Tuesday, 13 March 2012

It's always interesting to read perspectives on Islam from the era before political correctness cast its blight upon the western world, driving honest discussion from mainstream public discourse out to the margins, before it finally made a glorious comeback on the blogosphere.

I was reading a book about the history of "human rights" and came across a reference to a James Lorimer who, in the nineteenth century, argued that Islamic states should be excluded from the family of nations. Intrigued, I did some googling.

Lorimer, it seems, was a Scottish professor of law and one of the founders of the Institut du Droit International, an organisation that played a leading role in shaping what is called (wrongly, in my view) international law.

Lorimer believed that the Islamic ethical system was so radically distinct from that found among the rest of humankind that Islamic nations should be excluded from the sphere of international relations and not granted recognition as legitimate sovereign actors. In his book "The institutes of the law of nations; a treatise of the jural relations of separate political communities" (1883), he wrote:
To talk of the recognition of Mahometan States as a question of time, is to talk nonsense. Unless we are all to become Mahometans, that is a time which
Mahometanism itself tells us can never come. We are thus
driven to assume towards it the same uncompromising attitude
which it presents to us. So long as Islam endures, the recon-
ciliation of its adherents, even with Jews and Christians, and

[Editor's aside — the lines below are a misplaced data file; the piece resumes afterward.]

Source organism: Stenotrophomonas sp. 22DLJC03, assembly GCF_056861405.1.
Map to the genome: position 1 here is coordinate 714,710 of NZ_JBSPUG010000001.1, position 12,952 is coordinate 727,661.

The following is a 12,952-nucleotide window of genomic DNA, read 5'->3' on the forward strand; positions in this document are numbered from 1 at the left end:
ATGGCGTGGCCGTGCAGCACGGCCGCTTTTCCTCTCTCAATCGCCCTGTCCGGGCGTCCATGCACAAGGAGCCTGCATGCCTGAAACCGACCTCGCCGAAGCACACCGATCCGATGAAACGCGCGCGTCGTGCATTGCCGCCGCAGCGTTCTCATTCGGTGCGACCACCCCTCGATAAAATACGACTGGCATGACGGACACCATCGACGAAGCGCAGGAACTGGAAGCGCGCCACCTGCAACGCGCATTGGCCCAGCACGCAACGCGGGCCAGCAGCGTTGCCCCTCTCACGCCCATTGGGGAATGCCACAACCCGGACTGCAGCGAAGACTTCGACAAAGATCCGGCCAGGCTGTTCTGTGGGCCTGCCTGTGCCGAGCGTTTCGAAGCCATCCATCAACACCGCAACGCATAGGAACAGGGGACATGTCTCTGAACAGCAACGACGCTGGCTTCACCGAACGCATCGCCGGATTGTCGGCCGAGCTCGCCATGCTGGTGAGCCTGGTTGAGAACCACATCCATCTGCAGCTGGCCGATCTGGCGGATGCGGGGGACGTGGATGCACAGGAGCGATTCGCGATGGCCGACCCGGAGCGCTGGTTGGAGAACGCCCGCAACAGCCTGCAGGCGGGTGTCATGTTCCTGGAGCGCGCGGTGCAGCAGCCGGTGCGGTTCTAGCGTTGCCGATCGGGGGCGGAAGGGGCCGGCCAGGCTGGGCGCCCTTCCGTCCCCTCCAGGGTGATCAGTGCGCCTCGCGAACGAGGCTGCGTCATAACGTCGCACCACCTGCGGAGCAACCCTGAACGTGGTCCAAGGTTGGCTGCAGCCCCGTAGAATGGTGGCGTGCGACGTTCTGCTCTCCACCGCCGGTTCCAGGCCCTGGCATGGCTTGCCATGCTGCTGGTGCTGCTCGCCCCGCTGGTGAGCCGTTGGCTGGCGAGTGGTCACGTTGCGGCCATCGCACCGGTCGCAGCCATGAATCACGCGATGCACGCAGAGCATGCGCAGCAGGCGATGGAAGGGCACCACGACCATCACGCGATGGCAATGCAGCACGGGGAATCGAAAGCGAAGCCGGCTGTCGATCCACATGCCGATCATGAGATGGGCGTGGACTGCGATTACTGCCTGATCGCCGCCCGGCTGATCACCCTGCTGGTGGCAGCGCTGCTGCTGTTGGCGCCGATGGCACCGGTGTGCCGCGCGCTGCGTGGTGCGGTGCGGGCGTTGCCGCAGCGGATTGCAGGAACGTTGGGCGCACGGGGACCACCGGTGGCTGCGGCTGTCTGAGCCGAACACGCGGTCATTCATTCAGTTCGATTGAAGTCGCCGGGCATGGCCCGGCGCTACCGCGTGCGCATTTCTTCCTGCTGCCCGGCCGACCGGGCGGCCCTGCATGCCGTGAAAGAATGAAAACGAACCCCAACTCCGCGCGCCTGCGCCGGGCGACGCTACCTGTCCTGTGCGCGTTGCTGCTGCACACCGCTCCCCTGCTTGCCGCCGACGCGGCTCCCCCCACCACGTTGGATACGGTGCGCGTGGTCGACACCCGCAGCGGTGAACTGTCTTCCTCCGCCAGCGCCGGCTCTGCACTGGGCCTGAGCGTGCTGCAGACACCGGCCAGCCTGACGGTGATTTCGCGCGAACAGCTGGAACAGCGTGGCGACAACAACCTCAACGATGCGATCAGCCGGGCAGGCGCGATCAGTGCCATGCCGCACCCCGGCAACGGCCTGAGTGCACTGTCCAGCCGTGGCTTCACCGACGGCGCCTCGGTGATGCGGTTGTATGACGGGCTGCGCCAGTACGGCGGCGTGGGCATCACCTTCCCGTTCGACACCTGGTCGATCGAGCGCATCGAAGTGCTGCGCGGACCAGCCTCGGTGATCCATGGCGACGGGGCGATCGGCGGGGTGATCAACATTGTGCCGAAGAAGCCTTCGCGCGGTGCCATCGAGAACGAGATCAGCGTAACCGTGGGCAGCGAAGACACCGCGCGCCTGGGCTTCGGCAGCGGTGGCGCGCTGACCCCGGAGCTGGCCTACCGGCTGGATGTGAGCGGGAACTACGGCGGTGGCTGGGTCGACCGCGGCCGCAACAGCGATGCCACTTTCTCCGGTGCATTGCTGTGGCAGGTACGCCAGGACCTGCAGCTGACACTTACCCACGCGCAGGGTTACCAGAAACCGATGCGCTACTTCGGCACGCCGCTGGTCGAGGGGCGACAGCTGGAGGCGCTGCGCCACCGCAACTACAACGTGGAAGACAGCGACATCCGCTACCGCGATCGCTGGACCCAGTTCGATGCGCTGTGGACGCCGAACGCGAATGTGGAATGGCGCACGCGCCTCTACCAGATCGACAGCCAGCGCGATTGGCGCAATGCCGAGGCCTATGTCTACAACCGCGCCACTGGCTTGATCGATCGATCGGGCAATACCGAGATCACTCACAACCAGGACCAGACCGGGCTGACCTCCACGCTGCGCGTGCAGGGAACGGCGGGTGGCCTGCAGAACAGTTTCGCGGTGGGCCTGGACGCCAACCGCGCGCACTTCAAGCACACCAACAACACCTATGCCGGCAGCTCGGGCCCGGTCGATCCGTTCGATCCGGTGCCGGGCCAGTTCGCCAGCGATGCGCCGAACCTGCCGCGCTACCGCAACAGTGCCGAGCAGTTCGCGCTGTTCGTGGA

still more with the rest of mankind, must continue to be an
insoluble problem
; and it is a problem, unhappily, which
presents itself not only to the whole of Europe in the Eastern
question, but to the Russians and to us in Asia, and to the
French in North Africa, in each case on a prodigious scale.
To us it is aggravated by our national traditions and feelings,
which forbid us to refuse to any portion of mankind the
ultimate prospect of self-government. But prejudice, when
based on false dogma, is the toughest of all forms of error,
and these religions will die hard. For an indefinite future,
however reluctantly, we must confine our political recognition
to the professors of those religions which, by conscious or
unconscious processes, have been reasoned out from the facts
of nature, and which preach the doctrine of ''live and let
live.''

Now that we know so much more about the unique evil of Mohammedanism, it behooves us to take note of the few discerning minds who perceived it long ago. We should pay their prescience the tribute it is due.

1 comments:

DP111 said...

Not just James Lorimer but dozens of scholars and statesmen such as Churchill, thought that Islam and Muslims should be cordoned off from the civilised world.

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